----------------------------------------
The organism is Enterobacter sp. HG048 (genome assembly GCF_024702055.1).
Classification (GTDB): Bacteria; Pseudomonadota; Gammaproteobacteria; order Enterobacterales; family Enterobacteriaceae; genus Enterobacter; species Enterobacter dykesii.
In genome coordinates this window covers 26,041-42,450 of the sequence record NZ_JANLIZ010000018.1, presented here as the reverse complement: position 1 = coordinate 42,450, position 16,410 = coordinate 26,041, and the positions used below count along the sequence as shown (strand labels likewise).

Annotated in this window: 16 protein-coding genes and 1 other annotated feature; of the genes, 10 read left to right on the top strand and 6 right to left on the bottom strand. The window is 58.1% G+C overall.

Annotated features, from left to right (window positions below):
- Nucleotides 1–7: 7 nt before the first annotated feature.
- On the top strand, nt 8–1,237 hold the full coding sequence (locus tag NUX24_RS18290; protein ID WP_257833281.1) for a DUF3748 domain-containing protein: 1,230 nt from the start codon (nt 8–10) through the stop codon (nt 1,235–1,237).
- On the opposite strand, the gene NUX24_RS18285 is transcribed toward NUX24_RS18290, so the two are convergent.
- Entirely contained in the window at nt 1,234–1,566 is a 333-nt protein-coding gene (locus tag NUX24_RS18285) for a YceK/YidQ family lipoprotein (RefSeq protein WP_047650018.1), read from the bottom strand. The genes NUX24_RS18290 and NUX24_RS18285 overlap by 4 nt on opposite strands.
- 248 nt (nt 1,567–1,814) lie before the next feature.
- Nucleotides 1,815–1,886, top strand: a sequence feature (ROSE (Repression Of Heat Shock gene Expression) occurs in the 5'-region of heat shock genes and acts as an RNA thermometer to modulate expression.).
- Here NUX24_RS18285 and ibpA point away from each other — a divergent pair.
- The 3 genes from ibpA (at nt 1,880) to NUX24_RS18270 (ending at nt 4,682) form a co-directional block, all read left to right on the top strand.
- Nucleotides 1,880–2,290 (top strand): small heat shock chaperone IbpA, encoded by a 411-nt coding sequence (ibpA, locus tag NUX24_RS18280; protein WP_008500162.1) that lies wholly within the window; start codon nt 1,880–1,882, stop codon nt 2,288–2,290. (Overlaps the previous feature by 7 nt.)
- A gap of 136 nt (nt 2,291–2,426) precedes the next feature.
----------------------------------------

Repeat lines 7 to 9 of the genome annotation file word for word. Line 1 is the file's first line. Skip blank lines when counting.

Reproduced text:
- On the top strand, nt 8–1,237 hold the full coding sequence (locus tag NUX24_RS18290; protein ID WP_257833281.1) for a DUF3748 domain-containing protein: 1,230 nt from the start codon (nt 8–10) through the stop codon (nt 1,235–1,237).
- On the opposite strand, the gene NUX24_RS18285 is transcribed toward NUX24_RS18290, so the two are convergent.
- Entirely contained in the window at nt 1,234–1,566 is a 333-nt protein-coding gene (locus tag NUX24_RS18285) for a YceK/YidQ family lipoprotein (RefSeq protein WP_047650018.1), read from the bottom strand. The genes NUX24_RS18290 and NUX24_RS18285 overlap by 4 nt on opposite strands.